October 19, 2012
By Adam Raider
It’s been said that recreation therapy is sometimes undervalued and
misunderstood as a component of elder care. John Sweeney, Administrator
of Masonicare at Newtown, offers a simple explanation.
“In a nursing home setting,” Sweeney said, “you tend to be focused on
the nitty-gritty details, like dressing and wound care and showering
and bathing. But without recreation, our residents would be sitting in
their rooms all day and it would be a pretty boring existence. Our
recreation therapists bring quality to their lives. They’re a huge asset
to our organization.”
Susan Sonnati is Manager of Therapeutic Recreation at Masonicare at
Newtown (MAN) and Lockwood Lodge, the adjacent assisted living facility.
She and recreation therapists Lynn D’Angelo, Diane Fingerhut and Ann
Snyder plan and implement recreation and other activities for the
residents and patients. On any given day that could include running
exercise groups and word games, accompanying residents to spiritual
services, planning an outdoor concert or special event honoring
veterans, or arranging out-trips to an apple orchard or ice cream shop.
“And then we also do our one-on-one activities,” Sonnati explained,
“like strolls and sensory activities for the folks who need a little
extra attention because they’re either unable to participate in the
larger activities – like our dementia and memory impaired residents – or
because the interest isn’t there.”
Although therapists try to gauge an individual’s likes and dislikes during their initial evaluation, really getting to know a resident takes time and is less science than art.
“We’re with the residents more than our own families,” Sonnati said,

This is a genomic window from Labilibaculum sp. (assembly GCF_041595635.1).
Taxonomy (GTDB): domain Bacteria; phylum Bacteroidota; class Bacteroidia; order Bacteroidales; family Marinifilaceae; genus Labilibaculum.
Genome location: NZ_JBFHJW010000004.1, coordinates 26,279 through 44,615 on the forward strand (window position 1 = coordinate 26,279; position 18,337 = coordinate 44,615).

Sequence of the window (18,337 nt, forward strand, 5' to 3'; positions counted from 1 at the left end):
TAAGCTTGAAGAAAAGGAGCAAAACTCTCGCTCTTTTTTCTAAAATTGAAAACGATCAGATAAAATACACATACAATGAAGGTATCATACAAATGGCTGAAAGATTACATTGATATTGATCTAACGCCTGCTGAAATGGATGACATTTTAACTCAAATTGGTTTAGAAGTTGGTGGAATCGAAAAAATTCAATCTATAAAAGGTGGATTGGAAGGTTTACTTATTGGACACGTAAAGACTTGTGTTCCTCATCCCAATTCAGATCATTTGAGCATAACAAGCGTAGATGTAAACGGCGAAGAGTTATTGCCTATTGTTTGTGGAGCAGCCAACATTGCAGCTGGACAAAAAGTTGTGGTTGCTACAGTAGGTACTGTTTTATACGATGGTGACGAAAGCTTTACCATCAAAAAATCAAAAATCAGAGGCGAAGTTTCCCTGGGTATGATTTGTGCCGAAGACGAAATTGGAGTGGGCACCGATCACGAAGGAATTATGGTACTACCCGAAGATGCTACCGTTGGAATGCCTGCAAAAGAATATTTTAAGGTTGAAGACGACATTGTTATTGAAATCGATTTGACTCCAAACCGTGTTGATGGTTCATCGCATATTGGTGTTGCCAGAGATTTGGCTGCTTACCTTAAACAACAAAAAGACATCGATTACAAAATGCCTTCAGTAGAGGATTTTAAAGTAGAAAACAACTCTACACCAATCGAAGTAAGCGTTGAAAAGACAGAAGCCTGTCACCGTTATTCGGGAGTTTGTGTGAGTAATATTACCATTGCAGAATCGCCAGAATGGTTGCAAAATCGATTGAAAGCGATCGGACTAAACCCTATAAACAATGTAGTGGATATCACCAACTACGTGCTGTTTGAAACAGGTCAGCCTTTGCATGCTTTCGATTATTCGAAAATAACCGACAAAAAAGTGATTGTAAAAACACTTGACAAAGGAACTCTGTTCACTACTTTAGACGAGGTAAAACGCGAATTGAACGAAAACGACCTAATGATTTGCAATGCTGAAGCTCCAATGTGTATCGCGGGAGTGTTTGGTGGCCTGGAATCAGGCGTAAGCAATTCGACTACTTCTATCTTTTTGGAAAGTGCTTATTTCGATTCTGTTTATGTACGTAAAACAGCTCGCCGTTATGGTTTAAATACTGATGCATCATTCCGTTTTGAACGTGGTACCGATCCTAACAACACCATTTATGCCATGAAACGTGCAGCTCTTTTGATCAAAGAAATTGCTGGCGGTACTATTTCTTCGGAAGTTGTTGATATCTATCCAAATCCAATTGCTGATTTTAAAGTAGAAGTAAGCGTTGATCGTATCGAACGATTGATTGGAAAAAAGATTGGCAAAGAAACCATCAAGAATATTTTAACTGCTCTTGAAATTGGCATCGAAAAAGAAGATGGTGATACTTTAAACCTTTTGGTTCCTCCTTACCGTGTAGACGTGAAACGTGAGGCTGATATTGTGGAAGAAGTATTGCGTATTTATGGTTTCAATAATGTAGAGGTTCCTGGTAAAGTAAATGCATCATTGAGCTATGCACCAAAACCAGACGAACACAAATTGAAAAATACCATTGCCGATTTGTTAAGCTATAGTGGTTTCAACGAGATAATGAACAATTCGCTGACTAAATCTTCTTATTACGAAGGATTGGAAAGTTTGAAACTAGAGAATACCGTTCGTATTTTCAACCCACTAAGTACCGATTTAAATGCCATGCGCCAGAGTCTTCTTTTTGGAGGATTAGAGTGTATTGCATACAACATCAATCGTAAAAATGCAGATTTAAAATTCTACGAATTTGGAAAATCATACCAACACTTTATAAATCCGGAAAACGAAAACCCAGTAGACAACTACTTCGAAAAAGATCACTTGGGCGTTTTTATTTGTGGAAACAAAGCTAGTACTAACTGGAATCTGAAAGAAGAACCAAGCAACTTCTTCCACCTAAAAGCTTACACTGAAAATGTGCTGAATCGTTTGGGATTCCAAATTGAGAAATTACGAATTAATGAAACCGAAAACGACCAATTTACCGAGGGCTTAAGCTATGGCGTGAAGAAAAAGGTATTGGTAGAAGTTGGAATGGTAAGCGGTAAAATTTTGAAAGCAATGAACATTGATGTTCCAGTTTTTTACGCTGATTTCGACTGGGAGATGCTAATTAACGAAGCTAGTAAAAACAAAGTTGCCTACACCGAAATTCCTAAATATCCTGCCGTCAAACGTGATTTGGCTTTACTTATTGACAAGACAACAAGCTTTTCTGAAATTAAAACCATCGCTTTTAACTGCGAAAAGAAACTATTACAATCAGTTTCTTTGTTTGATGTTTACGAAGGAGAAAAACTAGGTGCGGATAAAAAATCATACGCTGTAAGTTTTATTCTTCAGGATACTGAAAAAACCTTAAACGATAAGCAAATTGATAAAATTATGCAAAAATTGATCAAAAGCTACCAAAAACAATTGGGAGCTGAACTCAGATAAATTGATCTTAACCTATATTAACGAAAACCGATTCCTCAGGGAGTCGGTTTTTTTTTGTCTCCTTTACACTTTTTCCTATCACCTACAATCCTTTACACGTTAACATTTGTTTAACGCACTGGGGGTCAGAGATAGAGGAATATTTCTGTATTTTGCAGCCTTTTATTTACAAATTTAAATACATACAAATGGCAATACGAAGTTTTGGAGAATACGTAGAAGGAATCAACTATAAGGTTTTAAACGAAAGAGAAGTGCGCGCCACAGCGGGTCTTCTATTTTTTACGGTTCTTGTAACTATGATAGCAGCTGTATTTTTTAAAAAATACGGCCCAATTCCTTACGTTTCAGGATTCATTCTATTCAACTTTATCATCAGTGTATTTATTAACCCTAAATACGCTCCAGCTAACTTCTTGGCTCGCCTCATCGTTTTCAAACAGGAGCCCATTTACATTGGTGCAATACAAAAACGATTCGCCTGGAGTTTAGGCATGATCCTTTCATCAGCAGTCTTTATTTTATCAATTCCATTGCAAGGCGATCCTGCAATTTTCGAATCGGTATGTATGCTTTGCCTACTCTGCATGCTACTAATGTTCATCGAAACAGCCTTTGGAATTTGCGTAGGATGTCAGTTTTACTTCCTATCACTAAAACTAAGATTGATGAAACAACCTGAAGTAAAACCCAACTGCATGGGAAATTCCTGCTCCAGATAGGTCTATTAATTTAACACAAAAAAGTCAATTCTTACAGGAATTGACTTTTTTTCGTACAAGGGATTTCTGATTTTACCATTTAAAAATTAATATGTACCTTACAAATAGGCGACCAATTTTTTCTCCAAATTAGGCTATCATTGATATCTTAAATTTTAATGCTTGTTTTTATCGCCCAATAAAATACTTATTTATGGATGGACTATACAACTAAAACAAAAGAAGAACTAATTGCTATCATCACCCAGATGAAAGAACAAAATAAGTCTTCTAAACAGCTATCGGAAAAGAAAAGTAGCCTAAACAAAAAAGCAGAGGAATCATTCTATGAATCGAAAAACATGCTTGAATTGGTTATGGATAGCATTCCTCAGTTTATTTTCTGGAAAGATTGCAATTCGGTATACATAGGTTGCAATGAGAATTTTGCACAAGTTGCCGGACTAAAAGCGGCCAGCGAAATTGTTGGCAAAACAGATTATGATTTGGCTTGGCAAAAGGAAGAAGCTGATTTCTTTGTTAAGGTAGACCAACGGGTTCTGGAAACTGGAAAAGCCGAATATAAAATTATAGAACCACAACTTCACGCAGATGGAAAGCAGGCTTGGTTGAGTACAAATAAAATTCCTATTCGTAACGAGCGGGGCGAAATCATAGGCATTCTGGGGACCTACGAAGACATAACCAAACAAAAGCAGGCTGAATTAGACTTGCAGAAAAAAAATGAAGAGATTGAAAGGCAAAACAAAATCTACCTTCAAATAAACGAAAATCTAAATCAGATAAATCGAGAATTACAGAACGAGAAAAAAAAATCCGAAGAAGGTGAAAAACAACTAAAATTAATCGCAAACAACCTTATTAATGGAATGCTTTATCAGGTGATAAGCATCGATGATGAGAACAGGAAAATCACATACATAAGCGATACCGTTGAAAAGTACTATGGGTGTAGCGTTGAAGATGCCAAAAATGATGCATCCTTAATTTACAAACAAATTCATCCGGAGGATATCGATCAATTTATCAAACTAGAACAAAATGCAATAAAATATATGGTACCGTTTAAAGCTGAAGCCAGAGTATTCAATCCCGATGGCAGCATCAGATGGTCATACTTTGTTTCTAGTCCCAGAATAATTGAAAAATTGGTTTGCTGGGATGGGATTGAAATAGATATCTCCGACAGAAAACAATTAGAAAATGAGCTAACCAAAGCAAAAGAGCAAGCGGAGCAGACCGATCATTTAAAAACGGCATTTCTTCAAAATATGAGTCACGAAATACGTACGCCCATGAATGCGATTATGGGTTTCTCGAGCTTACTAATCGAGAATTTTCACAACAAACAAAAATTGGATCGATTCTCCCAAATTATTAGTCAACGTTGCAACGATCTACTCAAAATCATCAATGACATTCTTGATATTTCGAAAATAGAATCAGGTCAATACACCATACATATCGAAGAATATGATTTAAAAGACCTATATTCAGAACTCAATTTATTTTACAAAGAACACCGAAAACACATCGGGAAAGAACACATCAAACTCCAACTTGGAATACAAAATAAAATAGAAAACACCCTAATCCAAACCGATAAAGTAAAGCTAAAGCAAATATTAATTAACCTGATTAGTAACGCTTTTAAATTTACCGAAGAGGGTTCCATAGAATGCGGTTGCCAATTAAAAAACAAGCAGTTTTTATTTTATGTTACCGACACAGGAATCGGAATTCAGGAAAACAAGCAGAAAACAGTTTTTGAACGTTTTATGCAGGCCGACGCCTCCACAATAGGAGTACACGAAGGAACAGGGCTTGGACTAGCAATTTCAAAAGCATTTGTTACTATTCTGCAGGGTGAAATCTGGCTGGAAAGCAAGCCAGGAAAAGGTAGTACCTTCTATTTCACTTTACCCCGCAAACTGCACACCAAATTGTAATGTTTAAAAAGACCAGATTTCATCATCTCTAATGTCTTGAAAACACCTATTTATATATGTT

“so we get to know them and build a bond with them. It also depends on
the resident, because they respond to each of us differently. For
example, there’s a woman here who I know I can get to come out for
activities but she may not be as responsive with the other therapists.”
Sonnati smiles, adding, “and I know they like when Lynn runs the exercise groups more than when I do it.”
“We strive to make a difference in the residents’ lives every day,”
D’Angelo said, “and every day is different. I wish I could do it for everyone
every day, but you can only work with so many people. If someone’s
upset, and I can calm them down or get them to enjoy an activity by
using little tricks I know or talking with them about something from
their life, then I’m good. That’s very rewarding.”
D’Angelo recalls how she first became interested in recreation therapy as a profession.
“When I was 15,” she said, “I had a life experience – I was very ill
and had to stay in the hospital. I had a recreation therapist who made a
tie-dyed shirt with me. I remember that clearly. So when I got better,
and was in high school, I told my mother that I wanted to go into a
field where I didn’t have to poke at people or stick them with needles
and I could have a good time. Fifteen isn’t usually the age when you
decide what you want to be, but that’s when it happened for me.”
Since then, D’Angelo has come to appreciate recreation as something of a “hidden” therapy.
“Our residents and patients don’t realize that when they’re playing
Wii Bowling,” she said, “they’re using their upper extremities to
strengthen their muscles, or when they garden they’re using hand-eye
coordination. Playing cards sharpens their cognitive skills because they
have to know their numbers and recognize colors. We put the ‘fun’ in
functional. They’re not aware of the additional benefits that they’re
getting from this form of therapy because they’re having a good time.
We’ve taken their mind off those aches and pains.”
“Without the recreation staff and the volunteers to help, there
wouldn’t be anything for the residents to do,” said Jane Misencik, a
longtime Masonicare volunteer who, along with husband Joe Misencik, has
been dutifully running MAN’s weekly Bingo games since the early 1990s.
“It’s so important to have that interaction and all those activities.
Many of them do not get any visitors because they either don’t have
family or because the family they have doesn’t come. They look forward
to you bringing in the outside world – telling them what you’re up to
and what’s happening in your life.”
“During the big winter storms last year,” Sonnati said, “I think we
were touched that the residents were so concerned about us. They worry
about us driving in bad weather to get to work. A few years ago, there
was a blizzard and the snow was so deep you couldn’t even see our sign
out at the entrance. So a few of us stayed over and the next morning, we
served the residents breakfast.”
“That, right there,” D’Angelo said, “is a Masonicare Experience.”